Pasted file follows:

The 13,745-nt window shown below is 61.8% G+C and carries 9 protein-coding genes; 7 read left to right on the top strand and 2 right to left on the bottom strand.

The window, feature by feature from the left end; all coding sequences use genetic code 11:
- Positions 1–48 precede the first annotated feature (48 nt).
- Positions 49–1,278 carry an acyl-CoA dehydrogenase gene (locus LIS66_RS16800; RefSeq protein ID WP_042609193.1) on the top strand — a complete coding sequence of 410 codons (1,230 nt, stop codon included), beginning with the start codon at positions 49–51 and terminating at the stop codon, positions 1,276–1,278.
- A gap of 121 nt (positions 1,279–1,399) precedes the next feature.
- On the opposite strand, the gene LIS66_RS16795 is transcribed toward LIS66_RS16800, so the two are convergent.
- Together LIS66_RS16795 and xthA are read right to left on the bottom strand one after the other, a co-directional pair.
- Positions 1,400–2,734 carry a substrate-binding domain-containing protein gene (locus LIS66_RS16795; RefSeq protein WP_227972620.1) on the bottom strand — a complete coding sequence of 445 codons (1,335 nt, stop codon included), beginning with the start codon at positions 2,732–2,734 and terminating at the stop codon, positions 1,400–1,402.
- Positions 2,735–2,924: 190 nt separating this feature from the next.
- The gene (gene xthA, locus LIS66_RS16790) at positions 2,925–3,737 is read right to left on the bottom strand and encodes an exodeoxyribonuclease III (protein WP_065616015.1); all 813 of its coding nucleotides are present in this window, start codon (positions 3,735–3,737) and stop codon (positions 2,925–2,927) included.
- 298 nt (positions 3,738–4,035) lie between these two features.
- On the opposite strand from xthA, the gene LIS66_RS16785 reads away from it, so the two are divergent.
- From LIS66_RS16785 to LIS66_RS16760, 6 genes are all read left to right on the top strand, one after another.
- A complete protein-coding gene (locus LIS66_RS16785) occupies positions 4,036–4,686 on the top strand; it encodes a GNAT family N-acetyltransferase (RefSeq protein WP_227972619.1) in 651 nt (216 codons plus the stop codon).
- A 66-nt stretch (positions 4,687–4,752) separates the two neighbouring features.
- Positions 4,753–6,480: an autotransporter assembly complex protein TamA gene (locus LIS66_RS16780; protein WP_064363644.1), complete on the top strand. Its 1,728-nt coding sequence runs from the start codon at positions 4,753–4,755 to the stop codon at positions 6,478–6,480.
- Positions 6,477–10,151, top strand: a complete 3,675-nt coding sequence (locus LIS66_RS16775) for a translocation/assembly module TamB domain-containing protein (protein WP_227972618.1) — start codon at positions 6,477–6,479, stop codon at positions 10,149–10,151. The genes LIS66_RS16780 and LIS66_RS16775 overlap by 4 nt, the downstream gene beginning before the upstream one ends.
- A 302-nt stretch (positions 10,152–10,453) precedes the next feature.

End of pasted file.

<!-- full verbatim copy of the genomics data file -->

The 13,745-nt window shown below is 61.8% G+C and carries 9 protein-coding genes; 7 read left to right on the top strand and 2 right to left on the bottom strand.

The window, feature by feature from the left end; all coding sequences use genetic code 11:
- Positions 1–48 precede the first annotated feature (48 nt).
- Positions 49–1,278 carry an acyl-CoA dehydrogenase gene (locus LIS66_RS16800; RefSeq protein ID WP_042609193.1) on the top strand — a complete coding sequence of 410 codons (1,230 nt, stop codon included), beginning with the start codon at positions 49–51 and terminating at the stop codon, positions 1,276–1,278.
- A gap of 121 nt (positions 1,279–1,399) precedes the next feature.
- On the opposite strand, the gene LIS66_RS16795 is transcribed toward LIS66_RS16800, so the two are convergent.
- Together LIS66_RS16795 and xthA are read right to left on the bottom strand one after the other, a co-directional pair.
- Positions 1,400–2,734 carry a substrate-binding domain-containing protein gene (locus LIS66_RS16795; RefSeq protein WP_227972620.1) on the bottom strand — a complete coding sequence of 445 codons (1,335 nt, stop codon included), beginning with the start codon at positions 2,732–2,734 and terminating at the stop codon, positions 1,400–1,402.
- Positions 2,735–2,924: 190 nt separating this feature from the next.
- The gene (gene xthA, locus LIS66_RS16790) at positions 2,925–3,737 is read right to left on the bottom strand and encodes an exodeoxyribonuclease III (protein WP_065616015.1); all 813 of its coding nucleotides are present in this window, start codon (positions 3,735–3,737) and stop codon (positions 2,925–2,927) included.
- 298 nt (positions 3,738–4,035) lie between these two features.
- On the opposite strand from xthA, the gene LIS66_RS16785 reads away from it, so the two are divergent.
- From LIS66_RS16785 to LIS66_RS16760, 6 genes are all read left to right on the top strand, one after another.
- A complete protein-coding gene (locus LIS66_RS16785) occupies positions 4,036–4,686 on the top strand; it encodes a GNAT family N-acetyltransferase (RefSeq protein WP_227972619.1) in 651 nt (216 codons plus the stop codon).
- A 66-nt stretch (positions 4,687–4,752) separates the two neighbouring features.
- Positions 4,753–6,480: an autotransporter assembly complex protein TamA gene (locus LIS66_RS16780; protein WP_064363644.1), complete on the top strand. Its 1,728-nt coding sequence runs from the start codon at positions 4,753–4,755 to the stop codon at positions 6,478–6,480.
- Positions 6,477–10,151, top strand: a complete 3,675-nt coding sequence (locus LIS66_RS16775) for a translocation/assembly module TamB domain-containing protein (protein WP_227972618.1) — start codon at positions 6,477–6,479, stop codon at positions 10,149–10,151. The genes LIS66_RS16780 and LIS66_RS16775 overlap by 4 nt, the downstream gene beginning before the upstream one ends.
- A 302-nt stretch (positions 10,152–10,453) precedes the next feature.